Today I’ll show you how to applique your orange peels onto your backing squares. This is the last thing you need to learn in order to go off on your own and whip up your 36 / 144 blocks!
First, press your peels. Leave the freezer paper and basting stitches exactly as they are, just press them so they lay nice and flat.
Then, place your peel on your backing square so that it is on the diagonal and centered. But don’t forget, our squares are a little larger than we really need, so there’s no need to go crazy being exact about it. The simplest way to mark your square for placement is to just make a light finger-pressed fold on the diagonal and align your peel ends to it:
You’ll want to place it so there’s even spacing on either end – but again, eyeballing it will be fine since we’ll trim it to the exact seam allowance later. Place a couple of pins, keeping everything as flat as you can.
Now, we want to start sewing at around the mid-point of one side so that we can stop a couple of inches short at the end to pull the freezer paper out. Basically: sew around the peel, leaving a 2″-ish gap at the end – does that make sense? This is one of those things that’s silly to describe but easy to do, so read through the rest before start and you’ll see what I mean.
Thread a hand-sewing or applique needle with thread that matches your peel, tie a good knot, and then come up through the backing square, catching a tiny bit of the edge of your peel – about mid-way along one peel side. (Note: You want to catch a few threads of your peel fabric but not the freezer paper inside! Yet again, if you’ve sewn any paper pieces hexagons together, this is very similar.)
Your knot will be at the back of your work, and your thread will now be coming out through the peel, having caught the tiniest stitch possible on its way through. In this same way – taking a stitch through the backing fabric and catching a teeeensy stitch of peel at the same time – work your way all the way around your peel, stopping about 2″ from where you started.
In the above photo, I’m mid-stitch and I’ve already done about a inch. Your goal is to catch so little of the peel fabric that your stitches are barely visible. This is why you use a thread to match the peel fabric, it helps to keep them as hidden as possible.
When you reach the pointy ends, take one stitch exactly at the point and tuck in (or fold under) that little tail as you go:
When you’ve got about a 2″ gap remaining, pause your stitching and remove the basting stitches with a seam ripper:
Then reach inside your peel and remove the freezer paper:
This isn’t always easy, sometimes you have to root around a bit to get it unstuck, and sometimes they tear. This is why I said you can usually re-use the applique shapes. If they come out in one piece, they’ll be a little rumpled, but that’s ok, just set it aside to re-use for another peel.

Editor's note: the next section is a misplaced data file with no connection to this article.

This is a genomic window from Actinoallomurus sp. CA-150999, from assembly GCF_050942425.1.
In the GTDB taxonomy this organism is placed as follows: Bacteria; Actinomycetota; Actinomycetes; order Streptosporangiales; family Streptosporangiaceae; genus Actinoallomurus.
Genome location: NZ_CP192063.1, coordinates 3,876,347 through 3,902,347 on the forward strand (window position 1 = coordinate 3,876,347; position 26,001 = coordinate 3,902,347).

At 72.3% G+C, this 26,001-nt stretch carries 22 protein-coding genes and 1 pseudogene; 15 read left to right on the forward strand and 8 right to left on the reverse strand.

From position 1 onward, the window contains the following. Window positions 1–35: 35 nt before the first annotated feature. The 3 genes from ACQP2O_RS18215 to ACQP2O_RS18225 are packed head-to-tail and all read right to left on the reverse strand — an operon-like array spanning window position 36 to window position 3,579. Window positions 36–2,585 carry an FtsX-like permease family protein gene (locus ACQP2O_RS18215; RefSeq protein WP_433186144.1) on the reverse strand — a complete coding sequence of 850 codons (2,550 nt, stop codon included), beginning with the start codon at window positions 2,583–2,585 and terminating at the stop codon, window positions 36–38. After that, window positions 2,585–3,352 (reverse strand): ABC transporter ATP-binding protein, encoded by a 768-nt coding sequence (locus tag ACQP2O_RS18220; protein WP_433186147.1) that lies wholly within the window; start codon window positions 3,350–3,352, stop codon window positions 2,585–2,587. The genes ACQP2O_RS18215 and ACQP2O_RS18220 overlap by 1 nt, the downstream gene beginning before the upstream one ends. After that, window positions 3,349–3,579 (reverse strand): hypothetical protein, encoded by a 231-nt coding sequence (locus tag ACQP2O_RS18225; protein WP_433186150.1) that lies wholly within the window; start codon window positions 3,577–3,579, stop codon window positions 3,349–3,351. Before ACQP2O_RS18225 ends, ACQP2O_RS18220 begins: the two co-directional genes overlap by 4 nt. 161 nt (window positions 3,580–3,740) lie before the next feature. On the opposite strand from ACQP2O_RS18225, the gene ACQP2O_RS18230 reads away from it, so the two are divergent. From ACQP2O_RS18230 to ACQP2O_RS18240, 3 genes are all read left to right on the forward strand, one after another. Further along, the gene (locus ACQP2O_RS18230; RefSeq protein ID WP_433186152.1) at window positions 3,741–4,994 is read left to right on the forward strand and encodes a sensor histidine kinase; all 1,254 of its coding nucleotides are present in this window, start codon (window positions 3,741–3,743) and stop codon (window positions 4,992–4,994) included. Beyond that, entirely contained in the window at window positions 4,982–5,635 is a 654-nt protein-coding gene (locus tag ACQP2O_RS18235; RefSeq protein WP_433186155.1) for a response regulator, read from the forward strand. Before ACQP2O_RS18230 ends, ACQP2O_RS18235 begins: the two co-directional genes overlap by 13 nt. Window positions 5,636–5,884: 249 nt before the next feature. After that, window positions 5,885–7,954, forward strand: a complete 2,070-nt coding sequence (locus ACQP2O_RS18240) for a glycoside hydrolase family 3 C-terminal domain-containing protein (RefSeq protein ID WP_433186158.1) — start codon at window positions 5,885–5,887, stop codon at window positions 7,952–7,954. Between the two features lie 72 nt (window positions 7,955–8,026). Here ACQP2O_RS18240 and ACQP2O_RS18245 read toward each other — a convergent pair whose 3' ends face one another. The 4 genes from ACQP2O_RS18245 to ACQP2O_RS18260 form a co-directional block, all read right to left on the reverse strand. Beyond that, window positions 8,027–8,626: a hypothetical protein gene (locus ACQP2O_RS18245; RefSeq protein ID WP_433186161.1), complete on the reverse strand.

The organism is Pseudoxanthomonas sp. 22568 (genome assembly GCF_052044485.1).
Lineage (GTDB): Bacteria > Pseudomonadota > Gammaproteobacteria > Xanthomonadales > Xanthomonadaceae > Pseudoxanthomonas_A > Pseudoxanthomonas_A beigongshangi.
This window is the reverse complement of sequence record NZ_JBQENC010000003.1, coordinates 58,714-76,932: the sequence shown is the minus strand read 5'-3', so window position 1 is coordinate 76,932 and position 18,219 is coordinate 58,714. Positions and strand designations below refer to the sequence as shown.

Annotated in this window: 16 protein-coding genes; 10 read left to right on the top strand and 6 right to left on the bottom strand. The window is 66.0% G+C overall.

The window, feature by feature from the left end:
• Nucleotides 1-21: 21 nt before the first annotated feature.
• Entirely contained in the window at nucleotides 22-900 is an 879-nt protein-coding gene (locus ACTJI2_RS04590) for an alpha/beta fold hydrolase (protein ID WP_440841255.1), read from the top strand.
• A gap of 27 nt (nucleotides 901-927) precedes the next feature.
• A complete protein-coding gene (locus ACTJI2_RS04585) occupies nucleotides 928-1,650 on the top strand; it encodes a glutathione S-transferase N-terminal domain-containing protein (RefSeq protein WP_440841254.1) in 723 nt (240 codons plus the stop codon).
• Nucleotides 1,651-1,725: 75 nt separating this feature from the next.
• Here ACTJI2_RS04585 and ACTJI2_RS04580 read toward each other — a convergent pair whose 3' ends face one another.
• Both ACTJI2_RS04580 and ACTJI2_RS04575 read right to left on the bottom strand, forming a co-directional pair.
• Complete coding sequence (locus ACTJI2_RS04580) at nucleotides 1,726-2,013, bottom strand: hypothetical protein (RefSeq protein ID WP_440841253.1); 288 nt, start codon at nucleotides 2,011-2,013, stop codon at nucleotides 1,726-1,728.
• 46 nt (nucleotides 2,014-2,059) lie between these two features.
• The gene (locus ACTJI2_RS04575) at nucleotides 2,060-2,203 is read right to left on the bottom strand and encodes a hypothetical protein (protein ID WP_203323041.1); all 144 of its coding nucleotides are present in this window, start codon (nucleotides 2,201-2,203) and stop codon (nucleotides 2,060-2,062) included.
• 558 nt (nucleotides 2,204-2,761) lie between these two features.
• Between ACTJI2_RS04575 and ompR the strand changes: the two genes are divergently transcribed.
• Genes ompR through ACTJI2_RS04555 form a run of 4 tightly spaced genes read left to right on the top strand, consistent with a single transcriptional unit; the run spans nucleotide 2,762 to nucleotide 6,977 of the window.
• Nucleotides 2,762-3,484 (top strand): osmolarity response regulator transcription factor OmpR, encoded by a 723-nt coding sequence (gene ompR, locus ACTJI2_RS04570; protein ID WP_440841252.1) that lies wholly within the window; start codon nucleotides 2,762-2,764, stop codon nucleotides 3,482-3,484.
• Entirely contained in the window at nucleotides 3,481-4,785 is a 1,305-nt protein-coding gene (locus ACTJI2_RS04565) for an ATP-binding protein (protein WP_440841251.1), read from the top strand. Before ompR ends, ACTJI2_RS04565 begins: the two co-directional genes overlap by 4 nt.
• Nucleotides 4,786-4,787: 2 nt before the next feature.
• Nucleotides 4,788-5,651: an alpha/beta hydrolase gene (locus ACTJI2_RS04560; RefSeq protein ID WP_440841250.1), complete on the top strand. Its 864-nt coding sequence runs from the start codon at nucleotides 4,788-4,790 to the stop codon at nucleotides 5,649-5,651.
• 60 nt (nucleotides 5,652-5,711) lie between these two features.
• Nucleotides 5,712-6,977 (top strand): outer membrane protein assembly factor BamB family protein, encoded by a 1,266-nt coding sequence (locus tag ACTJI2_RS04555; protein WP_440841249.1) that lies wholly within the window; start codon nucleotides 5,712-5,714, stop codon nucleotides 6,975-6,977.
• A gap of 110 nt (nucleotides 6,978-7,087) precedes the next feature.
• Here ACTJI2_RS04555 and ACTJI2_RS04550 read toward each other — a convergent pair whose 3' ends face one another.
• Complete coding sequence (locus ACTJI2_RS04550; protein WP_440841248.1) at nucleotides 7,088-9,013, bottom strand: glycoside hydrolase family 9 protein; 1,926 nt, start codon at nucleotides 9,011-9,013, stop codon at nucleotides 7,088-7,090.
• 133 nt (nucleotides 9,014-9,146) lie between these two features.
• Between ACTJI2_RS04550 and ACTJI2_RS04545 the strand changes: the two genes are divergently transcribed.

Now you can simply continue stitching until you’re back where you started (the shape’s edge will be nicely defined because you pressed your peel before you started), then bring your needle to the back and tie off with a knot. Huzzah, one block done! This is what your finished block will look like on the back:
And from the front:
Now you are fully equipped to make all 36 / 144 of your blocks. From today, we have just about 7 weeks until the next tutorial, during which we’ll all be peel-ing and applique-ing away, and hopefully sharing our progress regularly. (I’ll post here about every 10 days or so, and leave link-ups on each post.) Of course there’s no obligation to be finished with every single block by then, but if you aim to, here’s a little progress guideline:
– For the wall quilt, you should aim for about 5-6 finished blocks per week.
– For a lap quilt, your goal is 20-21 finished blocks per week.
Honestly, that sounds a lot more serious than it is, especially for us lap quilt (or larger) makers. It takes me about 20 minutes to make each block, basting and applique combined. Admittedly, I’ve made a whole bunch now and I’m used to the process, but after a few, I’m sure you’ll be just as quick. That means it’ll take me around 6 hours a week, or the equivalent of 2-3 hand-stitchy evenings. In my world, that’s totally do-able.
But of course, don’t feel that those are anything more than guidelines. Go your own way! You might like to make one finished block at a time, or maybe you’d rather make all of your peels first, then applique them (but keep in mind that you can’t reuse your freezer paper peels if you go that route). However you approach it, let me know at any time (by email / blog comment / Twitter @juliezryan / Instagram @juliezryan) if you run into trouble, and promise you’ll show your progress often!
Loading InLinkz ...